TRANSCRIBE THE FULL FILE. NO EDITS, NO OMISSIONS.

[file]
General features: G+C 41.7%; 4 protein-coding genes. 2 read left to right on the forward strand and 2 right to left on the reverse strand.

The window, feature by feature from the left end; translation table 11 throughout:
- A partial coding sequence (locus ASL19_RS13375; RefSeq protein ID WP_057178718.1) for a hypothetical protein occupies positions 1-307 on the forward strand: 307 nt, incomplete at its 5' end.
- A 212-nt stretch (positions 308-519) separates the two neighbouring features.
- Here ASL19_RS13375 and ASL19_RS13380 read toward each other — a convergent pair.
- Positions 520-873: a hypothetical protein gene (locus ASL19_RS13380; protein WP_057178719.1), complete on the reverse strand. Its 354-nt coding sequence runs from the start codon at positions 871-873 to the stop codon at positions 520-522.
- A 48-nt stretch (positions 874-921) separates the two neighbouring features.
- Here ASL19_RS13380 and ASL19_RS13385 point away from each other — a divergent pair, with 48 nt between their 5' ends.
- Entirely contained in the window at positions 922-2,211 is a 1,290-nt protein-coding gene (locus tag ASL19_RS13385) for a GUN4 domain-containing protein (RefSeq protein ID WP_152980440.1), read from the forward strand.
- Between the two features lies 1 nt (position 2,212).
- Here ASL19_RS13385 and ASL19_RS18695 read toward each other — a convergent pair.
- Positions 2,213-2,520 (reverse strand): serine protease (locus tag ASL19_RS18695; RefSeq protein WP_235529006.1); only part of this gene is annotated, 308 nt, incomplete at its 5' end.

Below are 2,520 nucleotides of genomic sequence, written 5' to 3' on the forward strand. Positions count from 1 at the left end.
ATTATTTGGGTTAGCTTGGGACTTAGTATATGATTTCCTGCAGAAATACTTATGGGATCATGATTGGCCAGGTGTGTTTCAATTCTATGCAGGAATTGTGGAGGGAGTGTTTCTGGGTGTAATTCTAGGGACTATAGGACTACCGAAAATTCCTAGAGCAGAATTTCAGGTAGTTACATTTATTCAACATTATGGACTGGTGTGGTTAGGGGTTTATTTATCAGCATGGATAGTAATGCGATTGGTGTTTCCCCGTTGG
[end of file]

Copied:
General features: G+C 41.7%; 4 protein-coding genes. 2 read left to right on the forward strand and 2 right to left on the reverse strand.

The window, feature by feature from the left end; translation table 11 throughout:
- A partial coding sequence (locus ASL19_RS13375; RefSeq protein ID WP_057178718.1) for a hypothetical protein occupies positions 1-307 on the forward strand: 307 nt, incomplete at its 5' end.
- A 212-nt stretch (positions 308-519) separates the two neighbouring features.
- Here ASL19_RS13375 and ASL19_RS13380 read toward each other — a convergent pair.
- Positions 520-873: a hypothetical protein gene (locus ASL19_RS13380; protein WP_057178719.1), complete on the reverse strand. Its 354-nt coding sequence runs from the start codon at positions 871-873 to the stop codon at positions 520-522.
- A 48-nt stretch (positions 874-921) separates the two neighbouring features.
- Here ASL19_RS13380 and ASL19_RS13385 point away from each other — a divergent pair, with 48 nt between their 5' ends.
- Entirely contained in the window at positions 922-2,211 is a 1,290-nt protein-coding gene (locus tag ASL19_RS13385) for a GUN4 domain-containing protein (RefSeq protein ID WP_152980440.1), read from the forward strand.
- Between the two features lies 1 nt (position 2,212).
- Here ASL19_RS13385 and ASL19_RS18695 read toward each other — a convergent pair.
- Positions 2,213-2,520 (reverse strand): serine protease (locus tag ASL19_RS18695; RefSeq protein WP_235529006.1); only part of this gene is annotated, 308 nt, incomplete at its 5' end.

Below are 2,520 nucleotides of genomic sequence, written 5' to 3' on the forward strand. Positions count from 1 at the left end.
ATTATTTGGGTTAGCTTGGGACTTAGTATATGATTTCCTGCAGAAATACTTATGGGATCATGATTGGCCAGGTGTGTTTCAATTCTATGCAGGAATTGTGGAGGGAGTGTTTCTGGGTGTAATTCTAGGGACTATAGGACTACCGAAAATTCCTAGAGCAGAATTTCAGGTAGTTACATTTATTCAACATTATGGACTGGTGTGGTTAGGGGTTTATTTATCAGCATGGATAGTAATGCGATTGGTGTTTCCCCGTTGG